The Volvo estate driver has several MPV alternatives; Espace apart, there is also the Nissan Serena, Toyota Previa and Mitsubishi Space Wagon, not to mention rival seven-seater estates. Most other user-choosers have an even wider choice. Given that 70 per cent of all journeys to work are made by car, millions of people must be commuting in something which is less than ideal for the job. Although Renault's mould-breaking Twingo is rather more than a city nipper, it looks set to become the darling of Paris. Les Anglais will have to wait for right-hand drive. Meanwhile, any small, nimble automatic is likely to suit the single urbanite better than the typical mid- sized hatchback that many of them drive. Of the fringe micros - cars like the Fiat Panda, Daihatsu Mira and Subaru Vivio - none is as practical as Nissan's Micra automatic. Specialist cars are not necessarily better cars.

For the high-mileage business driver, a frugal diesel is the obvious choice. Some are capable of extraordinary feats - like covering 1,000 miles on a tank of fuel. Others are fast and entertaining; Citroen's ZX TD is a cracker. Diesels practically span the market spectrum, from Rover's Metro to Mercedes' 300TD.

Sports-car addicts have never had it so good. Motoring as an 'experience' is a cornerstone of horizontal marketing, according to Mr Werner. How this squares with growing congestion is unclear. It has, though, a lot to do with fun cars, and there is no shortage of them.

Stylish, soft-centred convertibles - Ford Escort, Renault 19, Rover 200 - are mostly driven, when new, by women, according to market research by Renault. Rumbustious tearaways epitomised by TVR's Chimaera are largely a male preserve. In between, there is something for every taste, from mild to vindaloo, from Mazda MX5 (delightful open two-seater) to Honda NSX (a sort of Japanese Ferrari). Not that the Japanese are having it all their own way, with coupes as bewitchingly good as VW's Corrado VR6 opposing them. MG is back next month, though only as a modernised MGB called the RV8; and Porsche is back on track, if its Boxster show car is an accurate pointer to future models.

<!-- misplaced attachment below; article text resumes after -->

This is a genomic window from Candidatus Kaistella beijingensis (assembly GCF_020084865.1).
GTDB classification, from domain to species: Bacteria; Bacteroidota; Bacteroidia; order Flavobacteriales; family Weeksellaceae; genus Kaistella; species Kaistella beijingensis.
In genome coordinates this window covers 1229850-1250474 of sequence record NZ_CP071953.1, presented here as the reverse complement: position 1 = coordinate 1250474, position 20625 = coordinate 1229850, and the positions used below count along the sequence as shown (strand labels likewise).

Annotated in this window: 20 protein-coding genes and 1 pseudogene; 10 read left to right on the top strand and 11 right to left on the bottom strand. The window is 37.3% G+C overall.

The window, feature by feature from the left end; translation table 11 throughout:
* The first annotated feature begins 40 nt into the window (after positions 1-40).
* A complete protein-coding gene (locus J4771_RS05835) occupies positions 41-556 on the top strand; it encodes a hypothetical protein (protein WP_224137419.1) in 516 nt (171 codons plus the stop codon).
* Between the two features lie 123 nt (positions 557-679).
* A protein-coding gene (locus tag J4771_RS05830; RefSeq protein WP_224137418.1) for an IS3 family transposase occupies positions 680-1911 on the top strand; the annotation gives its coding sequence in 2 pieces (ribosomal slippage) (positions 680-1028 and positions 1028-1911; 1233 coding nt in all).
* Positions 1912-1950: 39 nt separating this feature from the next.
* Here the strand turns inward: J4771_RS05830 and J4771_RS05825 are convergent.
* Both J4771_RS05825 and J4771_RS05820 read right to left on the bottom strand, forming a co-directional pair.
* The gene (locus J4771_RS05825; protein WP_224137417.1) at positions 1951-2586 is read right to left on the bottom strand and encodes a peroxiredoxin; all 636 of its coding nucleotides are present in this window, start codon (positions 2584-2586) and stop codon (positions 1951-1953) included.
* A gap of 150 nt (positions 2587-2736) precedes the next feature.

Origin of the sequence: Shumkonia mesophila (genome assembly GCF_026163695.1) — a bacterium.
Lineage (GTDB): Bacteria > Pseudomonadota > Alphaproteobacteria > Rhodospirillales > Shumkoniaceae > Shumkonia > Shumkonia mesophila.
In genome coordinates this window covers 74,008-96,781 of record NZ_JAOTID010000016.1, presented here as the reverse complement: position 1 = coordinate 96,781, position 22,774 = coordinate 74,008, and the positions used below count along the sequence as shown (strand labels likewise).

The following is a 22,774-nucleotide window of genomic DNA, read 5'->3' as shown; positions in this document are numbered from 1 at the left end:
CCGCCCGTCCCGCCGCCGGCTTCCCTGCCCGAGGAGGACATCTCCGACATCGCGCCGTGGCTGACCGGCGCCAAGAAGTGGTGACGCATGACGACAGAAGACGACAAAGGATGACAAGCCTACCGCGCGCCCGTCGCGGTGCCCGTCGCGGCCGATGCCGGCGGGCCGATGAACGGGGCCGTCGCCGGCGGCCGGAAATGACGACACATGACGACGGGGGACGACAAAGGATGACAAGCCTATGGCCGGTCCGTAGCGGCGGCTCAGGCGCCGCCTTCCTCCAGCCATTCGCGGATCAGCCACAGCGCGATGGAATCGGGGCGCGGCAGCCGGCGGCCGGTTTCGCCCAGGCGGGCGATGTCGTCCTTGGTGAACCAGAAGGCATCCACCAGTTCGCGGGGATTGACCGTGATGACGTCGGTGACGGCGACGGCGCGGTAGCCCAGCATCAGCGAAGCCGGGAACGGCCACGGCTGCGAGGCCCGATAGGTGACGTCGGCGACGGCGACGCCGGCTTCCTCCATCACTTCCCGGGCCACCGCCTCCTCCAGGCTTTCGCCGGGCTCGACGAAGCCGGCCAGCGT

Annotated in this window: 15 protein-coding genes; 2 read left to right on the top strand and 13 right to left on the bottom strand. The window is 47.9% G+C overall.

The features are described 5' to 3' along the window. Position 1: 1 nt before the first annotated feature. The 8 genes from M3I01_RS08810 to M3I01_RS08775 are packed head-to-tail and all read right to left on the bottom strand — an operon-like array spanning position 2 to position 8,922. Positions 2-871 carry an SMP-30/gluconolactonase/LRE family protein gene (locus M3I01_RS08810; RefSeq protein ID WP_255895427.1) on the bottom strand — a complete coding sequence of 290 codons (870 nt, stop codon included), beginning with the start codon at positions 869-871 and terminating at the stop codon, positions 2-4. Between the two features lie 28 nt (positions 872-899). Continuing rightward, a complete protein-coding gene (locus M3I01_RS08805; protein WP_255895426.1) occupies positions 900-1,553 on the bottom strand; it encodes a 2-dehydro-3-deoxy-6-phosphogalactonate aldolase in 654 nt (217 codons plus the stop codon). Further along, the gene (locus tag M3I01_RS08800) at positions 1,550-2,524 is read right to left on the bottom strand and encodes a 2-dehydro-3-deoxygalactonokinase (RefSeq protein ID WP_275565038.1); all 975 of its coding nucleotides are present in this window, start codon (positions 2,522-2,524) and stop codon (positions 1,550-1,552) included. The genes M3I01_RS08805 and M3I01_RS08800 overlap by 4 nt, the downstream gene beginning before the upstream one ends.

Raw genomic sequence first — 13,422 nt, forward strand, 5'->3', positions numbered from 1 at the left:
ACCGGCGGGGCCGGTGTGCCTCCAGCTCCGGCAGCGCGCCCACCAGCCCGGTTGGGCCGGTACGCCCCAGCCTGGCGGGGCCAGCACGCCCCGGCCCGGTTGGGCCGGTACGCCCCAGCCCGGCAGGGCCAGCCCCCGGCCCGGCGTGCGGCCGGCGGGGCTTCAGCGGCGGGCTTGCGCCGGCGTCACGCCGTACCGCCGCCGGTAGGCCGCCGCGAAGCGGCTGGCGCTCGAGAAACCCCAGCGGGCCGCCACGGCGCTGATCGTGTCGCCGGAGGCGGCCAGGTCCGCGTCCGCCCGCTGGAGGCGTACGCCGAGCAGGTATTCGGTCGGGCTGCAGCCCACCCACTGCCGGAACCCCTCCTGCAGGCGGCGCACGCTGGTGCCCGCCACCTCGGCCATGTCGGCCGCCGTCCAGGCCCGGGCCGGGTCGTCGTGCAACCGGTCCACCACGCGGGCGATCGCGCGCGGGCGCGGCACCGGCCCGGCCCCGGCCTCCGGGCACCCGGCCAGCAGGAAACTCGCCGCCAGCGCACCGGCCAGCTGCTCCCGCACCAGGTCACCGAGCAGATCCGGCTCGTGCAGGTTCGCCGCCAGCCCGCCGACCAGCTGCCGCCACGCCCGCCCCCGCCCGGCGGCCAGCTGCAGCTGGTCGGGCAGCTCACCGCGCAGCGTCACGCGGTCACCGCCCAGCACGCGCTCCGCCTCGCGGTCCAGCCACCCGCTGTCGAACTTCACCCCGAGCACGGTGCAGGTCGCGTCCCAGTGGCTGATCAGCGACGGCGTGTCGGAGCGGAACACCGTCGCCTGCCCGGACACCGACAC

It does not end there. New government regulations that exempt small-scale manufacturers from prohibitively expensive type-approval procedures have cleared the way for kit-car manufacturers to be able to sell completed, turn-key sportsters in limited numbers against establishment competition. Westfields and Caterhams, progeny of the old Lotus Seven, are certainly an experience for those who like their motoring raw.

You can be sure there are no such cars in Mercedes-Benz's script.-

(Photograph omitted)